Friday, April 15, 2011

TokyoPop Shutting Down All North American Publishing Operations

Here, sadly, is a big one today from the Anime Economatrix, posted a couple hours ago:

Tokyopop Senior Vice President Mike Kiley has confirmed that the company will shutter its Los Angeles-based North American publishing operations on May 31.

In a post on the website for Tokyopop's America's Greatest Otaku reality web series, the company's CEO, Stu Levy, announced that he will spend the next year in the Japanese prefecture of Miyagi, making a documentary about the effects of the Great Eastern Japan Earthquake disaster of March 11. The proceeds of the documentary will go to support the victims. He also posted a farewell message on the official Tokyopop website.

The company's film and European operations will be unaffected by this closure, and its office in Hamburg, Germany will continue to handle global rights sales for the company.

May 31 is less than three weeks after the first major feature film based on a Tokyopop property, Priest, will open in American theaters.

Last month, Levy commented that the February bankruptcy of the Borders bookstore chain had played a significant role in its decision to lay off a number of the company's employees.

The bankruptcy of Borders, a key retailer of manga, and the associated disruption of cash flow and likely losses, was undoubtedly a final nail in the company's coffin.

Not much I can say here. So that's the end of TokyoPop manga (and BLU). It's not like we didn't know it was coming, and I think making movies is a much better endeavour for Stu than publishing manga. He's a creative person but he never really did know what he was doing in the manga business. His business ideas for Digital? DOA. Print on demand? DOA. Concentrating on bookstore channels and alienating your directs? DOA. Selling direct from TP's website and alienating ALL your channels? DOA. On and on and on. From what we've seen going on in the supply chain for over a year, we're surprised they lasted this long. Stu "fought the good fight", but in the end, he lost - and now so do we.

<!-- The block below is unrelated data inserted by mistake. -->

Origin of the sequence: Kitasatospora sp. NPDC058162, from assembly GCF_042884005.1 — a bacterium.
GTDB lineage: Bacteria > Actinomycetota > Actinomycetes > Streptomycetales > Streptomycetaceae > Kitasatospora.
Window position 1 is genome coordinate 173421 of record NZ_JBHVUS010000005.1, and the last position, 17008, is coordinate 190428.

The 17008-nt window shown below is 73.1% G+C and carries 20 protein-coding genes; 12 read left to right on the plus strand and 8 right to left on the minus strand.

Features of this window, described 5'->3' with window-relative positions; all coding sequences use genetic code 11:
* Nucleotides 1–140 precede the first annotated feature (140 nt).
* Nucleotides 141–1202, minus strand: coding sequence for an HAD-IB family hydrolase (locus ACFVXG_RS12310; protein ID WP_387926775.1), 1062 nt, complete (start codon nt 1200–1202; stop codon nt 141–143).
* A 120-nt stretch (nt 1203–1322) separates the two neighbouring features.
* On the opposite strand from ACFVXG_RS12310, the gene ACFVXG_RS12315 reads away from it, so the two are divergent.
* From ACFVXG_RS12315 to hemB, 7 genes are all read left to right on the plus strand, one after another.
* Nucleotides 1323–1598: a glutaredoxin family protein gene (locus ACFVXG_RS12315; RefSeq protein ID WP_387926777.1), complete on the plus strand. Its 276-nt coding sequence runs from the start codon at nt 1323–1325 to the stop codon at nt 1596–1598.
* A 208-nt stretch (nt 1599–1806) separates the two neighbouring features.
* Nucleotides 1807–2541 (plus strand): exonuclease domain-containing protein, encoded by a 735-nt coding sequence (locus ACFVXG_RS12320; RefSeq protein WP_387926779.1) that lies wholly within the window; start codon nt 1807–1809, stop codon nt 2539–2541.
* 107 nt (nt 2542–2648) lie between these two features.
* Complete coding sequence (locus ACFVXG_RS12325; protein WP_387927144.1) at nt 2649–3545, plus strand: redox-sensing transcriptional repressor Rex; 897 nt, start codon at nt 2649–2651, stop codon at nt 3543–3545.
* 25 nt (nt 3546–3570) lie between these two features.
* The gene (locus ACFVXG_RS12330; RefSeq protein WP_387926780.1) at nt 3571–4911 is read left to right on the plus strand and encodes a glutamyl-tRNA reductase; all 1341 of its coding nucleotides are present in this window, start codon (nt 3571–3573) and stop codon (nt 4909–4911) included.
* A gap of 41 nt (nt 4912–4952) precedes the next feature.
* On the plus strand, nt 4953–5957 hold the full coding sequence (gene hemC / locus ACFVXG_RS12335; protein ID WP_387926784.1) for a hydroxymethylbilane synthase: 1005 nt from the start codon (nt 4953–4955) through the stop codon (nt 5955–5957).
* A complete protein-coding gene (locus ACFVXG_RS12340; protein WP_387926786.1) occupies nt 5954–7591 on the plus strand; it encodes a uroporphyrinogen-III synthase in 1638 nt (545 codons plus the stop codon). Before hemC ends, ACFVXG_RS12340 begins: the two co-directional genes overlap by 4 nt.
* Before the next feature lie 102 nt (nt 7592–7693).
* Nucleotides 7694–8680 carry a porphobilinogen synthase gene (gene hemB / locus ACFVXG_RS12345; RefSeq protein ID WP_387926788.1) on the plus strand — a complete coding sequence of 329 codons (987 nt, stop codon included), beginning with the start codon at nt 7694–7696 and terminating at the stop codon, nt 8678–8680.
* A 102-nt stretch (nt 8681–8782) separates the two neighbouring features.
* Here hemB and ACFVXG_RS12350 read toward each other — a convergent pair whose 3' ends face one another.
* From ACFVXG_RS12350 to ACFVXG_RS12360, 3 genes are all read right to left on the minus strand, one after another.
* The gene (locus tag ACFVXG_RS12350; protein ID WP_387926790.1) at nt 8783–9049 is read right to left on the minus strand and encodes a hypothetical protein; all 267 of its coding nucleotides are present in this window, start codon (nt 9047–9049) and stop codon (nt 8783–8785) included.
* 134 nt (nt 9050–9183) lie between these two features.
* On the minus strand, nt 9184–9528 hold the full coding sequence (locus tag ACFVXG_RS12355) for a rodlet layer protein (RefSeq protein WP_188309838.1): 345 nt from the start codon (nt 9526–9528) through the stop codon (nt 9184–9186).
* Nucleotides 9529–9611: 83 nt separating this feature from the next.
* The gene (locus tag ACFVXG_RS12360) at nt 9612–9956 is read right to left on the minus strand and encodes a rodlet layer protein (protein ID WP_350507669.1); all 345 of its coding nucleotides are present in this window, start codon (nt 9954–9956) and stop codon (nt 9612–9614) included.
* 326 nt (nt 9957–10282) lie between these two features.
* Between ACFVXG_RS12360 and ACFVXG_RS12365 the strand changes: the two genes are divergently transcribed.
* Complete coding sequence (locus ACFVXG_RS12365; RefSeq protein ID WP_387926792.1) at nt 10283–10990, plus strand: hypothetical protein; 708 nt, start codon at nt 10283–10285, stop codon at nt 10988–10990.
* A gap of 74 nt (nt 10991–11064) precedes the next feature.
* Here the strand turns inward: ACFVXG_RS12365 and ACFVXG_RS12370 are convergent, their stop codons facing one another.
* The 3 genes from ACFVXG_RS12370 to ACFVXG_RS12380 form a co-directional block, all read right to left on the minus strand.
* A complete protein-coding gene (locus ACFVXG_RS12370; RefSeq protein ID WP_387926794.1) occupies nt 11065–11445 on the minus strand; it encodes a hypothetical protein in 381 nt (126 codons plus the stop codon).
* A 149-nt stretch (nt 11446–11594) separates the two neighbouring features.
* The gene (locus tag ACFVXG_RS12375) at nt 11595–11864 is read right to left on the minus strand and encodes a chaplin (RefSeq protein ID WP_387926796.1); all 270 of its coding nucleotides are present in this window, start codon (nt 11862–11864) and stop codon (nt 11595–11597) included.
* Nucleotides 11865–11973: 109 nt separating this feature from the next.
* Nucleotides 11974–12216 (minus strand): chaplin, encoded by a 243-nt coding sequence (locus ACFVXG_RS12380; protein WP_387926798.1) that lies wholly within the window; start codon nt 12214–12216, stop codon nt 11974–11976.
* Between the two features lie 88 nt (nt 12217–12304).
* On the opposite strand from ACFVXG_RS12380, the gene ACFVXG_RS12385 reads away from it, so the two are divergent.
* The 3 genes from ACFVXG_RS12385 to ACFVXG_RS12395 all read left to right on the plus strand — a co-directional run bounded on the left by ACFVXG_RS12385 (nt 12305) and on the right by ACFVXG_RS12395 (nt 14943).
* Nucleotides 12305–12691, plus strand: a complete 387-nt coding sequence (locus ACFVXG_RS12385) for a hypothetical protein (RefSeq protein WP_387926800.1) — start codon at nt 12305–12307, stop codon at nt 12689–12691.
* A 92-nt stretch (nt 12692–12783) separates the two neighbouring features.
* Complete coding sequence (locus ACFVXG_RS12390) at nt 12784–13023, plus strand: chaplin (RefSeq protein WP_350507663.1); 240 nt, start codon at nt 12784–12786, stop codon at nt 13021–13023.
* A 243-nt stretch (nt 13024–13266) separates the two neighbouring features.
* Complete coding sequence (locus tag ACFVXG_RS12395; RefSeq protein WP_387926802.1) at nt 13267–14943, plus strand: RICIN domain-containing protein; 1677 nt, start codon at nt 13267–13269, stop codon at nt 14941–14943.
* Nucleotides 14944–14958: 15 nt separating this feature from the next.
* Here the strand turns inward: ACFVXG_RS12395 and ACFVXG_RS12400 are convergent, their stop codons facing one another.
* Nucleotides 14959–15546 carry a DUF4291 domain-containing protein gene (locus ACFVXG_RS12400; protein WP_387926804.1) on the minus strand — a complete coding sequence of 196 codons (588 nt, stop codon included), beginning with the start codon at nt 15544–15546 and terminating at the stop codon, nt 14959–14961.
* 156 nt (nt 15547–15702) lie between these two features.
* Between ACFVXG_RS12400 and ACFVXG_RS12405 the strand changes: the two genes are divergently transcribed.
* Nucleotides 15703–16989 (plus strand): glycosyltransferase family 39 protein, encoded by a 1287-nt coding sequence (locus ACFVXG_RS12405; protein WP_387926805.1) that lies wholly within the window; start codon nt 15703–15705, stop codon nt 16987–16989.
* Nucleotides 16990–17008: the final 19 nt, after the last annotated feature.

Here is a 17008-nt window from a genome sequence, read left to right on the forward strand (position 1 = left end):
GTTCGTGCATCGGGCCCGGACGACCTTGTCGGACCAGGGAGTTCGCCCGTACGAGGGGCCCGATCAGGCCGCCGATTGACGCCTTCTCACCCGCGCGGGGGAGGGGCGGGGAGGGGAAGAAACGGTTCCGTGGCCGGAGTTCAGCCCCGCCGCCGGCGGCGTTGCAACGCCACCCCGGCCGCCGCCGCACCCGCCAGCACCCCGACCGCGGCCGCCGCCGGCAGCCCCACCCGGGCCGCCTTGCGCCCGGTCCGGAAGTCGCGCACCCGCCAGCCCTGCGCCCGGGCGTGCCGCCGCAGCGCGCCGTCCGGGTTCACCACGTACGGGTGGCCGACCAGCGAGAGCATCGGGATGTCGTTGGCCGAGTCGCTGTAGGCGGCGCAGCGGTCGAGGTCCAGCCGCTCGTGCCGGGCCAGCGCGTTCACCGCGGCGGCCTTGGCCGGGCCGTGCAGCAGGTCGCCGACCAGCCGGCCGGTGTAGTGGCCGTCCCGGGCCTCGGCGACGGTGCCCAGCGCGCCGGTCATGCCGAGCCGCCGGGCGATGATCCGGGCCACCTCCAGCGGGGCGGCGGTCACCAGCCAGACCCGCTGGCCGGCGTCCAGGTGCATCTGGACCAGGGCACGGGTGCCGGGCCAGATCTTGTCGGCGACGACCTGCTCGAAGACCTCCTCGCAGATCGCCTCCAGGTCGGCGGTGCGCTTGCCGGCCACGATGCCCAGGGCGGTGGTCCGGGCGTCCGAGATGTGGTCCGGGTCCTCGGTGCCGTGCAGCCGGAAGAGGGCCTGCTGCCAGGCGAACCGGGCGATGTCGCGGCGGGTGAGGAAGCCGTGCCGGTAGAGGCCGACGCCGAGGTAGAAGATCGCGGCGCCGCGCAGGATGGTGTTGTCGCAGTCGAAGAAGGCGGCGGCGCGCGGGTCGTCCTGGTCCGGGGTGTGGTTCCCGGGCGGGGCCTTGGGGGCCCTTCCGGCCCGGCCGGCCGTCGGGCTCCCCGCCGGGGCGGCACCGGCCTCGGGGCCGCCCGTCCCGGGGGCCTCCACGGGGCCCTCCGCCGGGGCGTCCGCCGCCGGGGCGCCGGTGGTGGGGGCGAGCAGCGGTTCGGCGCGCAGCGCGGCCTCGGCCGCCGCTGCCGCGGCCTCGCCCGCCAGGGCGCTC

So I'm sure everyone will be wondering what will happen to TP's licenses and what previously announced upcoming manga will be published and won't be published. Don't know yet, but I'm sure there won't be much good news if any - only 2,000 headaches. I'll post more info when we have it.

UPDATE: Well, it's official. All TokyoPop and BLU titles scheduled for release after May 4, 2011 will be canceled and not published. We'll begin removing these books from the site shortly, and all pre-orders for them will automatically be canceled. Sorry folks, I'm just the messenger.

4 comments:

Midir said...

Honestly, after looking through 36 pages of Tokyopop's back catalogue, it seemed they released all their most popular titles in the first few years of operation, Chobits, Rave, Rebirth, CardCaptors, GTO, Gundam Wing, Initial D, and so on. It seemed to get more and more niche as time went on. In other news however, I never realised they finished publishing Et Cetera, which has been out of print since 2008 or so. To eBay!

Will said...

Sad to hear that more people in the manga/anime biz are losing their job. Hopefully they will all land on their feet somehow. It's probably wishful thinking on my part, but I hope to hear that they will maybr finish out some series that are on the last volume at least, before closing down.

Starcade, back on Leviathan said...

I just had a feeling that Fruits Basket was going to finish and that was going to be it.

Another one bites the dust.

Aaron B. said...

A majority of news reports on the demise of Tokyopop's publishing endeavors appear to have the bad habit of deifying Levy's contributions (and the management of those contributions) to the industry.

Getting manga into large retailers? Okay. But what did Tokyopop do to balance its retail relations among all levels/sizes? Getting manga into the hands of female demos? Okay. But did Tokyopop really do anything to actually grow with these readers, and retain them over the years? Publishing an enormous quantity of titles? Definitely. Except for the fact that they quickly flooded the market to the point where everything looked the same.